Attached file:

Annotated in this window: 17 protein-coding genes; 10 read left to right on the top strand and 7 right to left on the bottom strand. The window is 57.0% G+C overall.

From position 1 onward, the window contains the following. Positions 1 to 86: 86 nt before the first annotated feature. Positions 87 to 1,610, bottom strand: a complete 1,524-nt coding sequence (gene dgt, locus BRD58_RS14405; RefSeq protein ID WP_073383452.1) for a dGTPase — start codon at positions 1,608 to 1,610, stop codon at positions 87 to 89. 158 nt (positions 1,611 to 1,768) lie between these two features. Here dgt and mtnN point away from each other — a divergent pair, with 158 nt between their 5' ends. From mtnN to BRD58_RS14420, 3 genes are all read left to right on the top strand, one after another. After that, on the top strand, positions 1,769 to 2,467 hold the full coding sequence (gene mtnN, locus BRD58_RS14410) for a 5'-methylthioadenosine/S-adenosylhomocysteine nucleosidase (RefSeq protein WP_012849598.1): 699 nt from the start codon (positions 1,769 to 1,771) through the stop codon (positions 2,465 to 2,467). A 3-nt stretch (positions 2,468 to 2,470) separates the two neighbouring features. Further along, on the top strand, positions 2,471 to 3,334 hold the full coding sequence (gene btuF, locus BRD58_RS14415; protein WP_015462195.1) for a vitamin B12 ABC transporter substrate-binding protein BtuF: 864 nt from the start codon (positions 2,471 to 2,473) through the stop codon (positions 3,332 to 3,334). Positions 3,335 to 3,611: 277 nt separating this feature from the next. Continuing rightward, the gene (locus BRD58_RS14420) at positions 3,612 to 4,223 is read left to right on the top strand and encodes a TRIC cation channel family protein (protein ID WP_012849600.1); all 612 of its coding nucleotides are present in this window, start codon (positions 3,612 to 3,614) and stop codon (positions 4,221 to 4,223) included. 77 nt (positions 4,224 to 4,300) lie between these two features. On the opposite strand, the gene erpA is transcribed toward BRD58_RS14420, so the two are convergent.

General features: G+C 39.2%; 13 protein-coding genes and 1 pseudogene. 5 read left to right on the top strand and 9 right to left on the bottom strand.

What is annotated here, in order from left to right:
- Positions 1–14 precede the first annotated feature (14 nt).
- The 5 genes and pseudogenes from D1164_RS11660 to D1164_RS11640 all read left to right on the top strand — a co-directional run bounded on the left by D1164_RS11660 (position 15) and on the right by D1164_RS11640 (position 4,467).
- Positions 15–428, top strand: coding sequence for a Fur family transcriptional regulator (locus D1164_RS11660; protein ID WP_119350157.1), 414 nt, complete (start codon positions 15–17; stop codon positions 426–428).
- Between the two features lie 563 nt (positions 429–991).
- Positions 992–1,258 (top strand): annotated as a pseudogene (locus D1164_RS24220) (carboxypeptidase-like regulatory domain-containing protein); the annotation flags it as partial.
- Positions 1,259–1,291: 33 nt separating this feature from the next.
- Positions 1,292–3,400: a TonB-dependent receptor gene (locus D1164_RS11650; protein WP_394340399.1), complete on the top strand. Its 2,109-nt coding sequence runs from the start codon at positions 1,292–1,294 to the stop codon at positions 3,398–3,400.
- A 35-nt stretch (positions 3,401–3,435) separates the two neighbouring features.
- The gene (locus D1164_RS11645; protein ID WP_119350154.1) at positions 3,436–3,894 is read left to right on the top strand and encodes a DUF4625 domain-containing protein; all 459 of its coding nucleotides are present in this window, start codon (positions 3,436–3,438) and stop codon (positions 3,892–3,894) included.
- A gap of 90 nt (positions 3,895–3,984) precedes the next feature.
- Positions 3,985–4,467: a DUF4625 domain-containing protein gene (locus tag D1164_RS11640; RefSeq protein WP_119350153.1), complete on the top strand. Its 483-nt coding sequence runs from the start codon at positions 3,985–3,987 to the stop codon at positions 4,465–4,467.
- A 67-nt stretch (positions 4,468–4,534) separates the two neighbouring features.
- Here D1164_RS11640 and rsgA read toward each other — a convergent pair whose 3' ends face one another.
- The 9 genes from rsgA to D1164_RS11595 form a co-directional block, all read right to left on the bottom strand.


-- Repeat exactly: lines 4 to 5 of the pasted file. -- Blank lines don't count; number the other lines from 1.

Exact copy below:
What is annotated here, in order from left to right:
- Positions 1–14 precede the first annotated feature (14 nt).